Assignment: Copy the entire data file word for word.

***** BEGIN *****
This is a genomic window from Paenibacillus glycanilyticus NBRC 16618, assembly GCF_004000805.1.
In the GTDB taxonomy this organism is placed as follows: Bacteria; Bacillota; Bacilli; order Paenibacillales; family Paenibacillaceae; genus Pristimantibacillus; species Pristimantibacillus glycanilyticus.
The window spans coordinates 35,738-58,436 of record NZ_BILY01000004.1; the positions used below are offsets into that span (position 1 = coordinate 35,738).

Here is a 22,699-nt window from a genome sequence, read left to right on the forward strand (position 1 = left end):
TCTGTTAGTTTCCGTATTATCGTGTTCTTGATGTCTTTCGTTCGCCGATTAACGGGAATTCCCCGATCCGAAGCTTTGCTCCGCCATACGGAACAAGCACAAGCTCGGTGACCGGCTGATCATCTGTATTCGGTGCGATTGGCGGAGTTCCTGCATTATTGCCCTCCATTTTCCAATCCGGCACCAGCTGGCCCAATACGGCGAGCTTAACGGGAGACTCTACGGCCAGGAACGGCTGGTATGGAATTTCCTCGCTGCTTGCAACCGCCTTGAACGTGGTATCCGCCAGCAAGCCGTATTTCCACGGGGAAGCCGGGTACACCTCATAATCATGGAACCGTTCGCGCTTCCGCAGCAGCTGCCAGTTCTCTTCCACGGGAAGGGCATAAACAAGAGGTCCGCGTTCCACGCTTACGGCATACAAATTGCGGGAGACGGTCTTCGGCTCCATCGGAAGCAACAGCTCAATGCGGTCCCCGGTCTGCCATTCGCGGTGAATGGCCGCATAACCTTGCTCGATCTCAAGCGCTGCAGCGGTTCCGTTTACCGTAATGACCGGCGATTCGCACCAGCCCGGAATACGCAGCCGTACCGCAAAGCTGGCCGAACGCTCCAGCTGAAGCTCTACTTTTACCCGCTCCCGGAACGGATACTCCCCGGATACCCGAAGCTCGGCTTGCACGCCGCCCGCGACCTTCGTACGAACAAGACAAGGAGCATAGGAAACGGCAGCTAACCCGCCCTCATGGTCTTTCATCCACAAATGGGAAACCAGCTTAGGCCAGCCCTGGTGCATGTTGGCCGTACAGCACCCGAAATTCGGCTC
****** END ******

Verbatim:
This is a genomic window from Paenibacillus glycanilyticus NBRC 16618, assembly GCF_004000805.1.
In the GTDB taxonomy this organism is placed as follows: Bacteria; Bacillota; Bacilli; order Paenibacillales; family Paenibacillaceae; genus Pristimantibacillus; species Pristimantibacillus glycanilyticus.
The window spans coordinates 35,738-58,436 of record NZ_BILY01000004.1; the positions used below are offsets into that span (position 1 = coordinate 35,738).

Here is a 22,699-nt window from a genome sequence, read left to right on the forward strand (position 1 = left end):
TCTGTTAGTTTCCGTATTATCGTGTTCTTGATGTCTTTCGTTCGCCGATTAACGGGAATTCCCCGATCCGAAGCTTTGCTCCGCCATACGGAACAAGCACAAGCTCGGTGACCGGCTGATCATCTGTATTCGGTGCGATTGGCGGAGTTCCTGCATTATTGCCCTCCATTTTCCAATCCGGCACCAGCTGGCCCAATACGGCGAGCTTAACGGGAGACTCTACGGCCAGGAACGGCTGGTATGGAATTTCCTCGCTGCTTGCAACCGCCTTGAACGTGGTATCCGCCAGCAAGCCGTATTTCCACGGGGAAGCCGGGTACACCTCATAATCATGGAACCGTTCGCGCTTCCGCAGCAGCTGCCAGTTCTCTTCCACGGGAAGGGCATAAACAAGAGGTCCGCGTTCCACGCTTACGGCATACAAATTGCGGGAGACGGTCTTCGGCTCCATCGGAAGCAACAGCTCAATGCGGTCCCCGGTCTGCCATTCGCGGTGAATGGCCGCATAACCTTGCTCGATCTCAAGCGCTGCAGCGGTTCCGTTTACCGTAATGACCGGCGATTCGCACCAGCCCGGAATACGCAGCCGTACCGCAAAGCTGGCCGAACGCTCCAGCTGAAGCTCTACTTTTACCCGCTCCCGGAACGGATACTCCCCGGATACCCGAAGCTCGGCTTGCACGCCGCCCGCGACCTTCGTACGAACAAGACAAGGAGCATAGGAAACGGCAGCTAACCCGCCCTCATGGTCTTTCATCCACAAATGGGAAACCAGCTTAGGCCAGCCCTGGTGCATGTTGGCCGTACAGCACCCGAAATTCGGCTC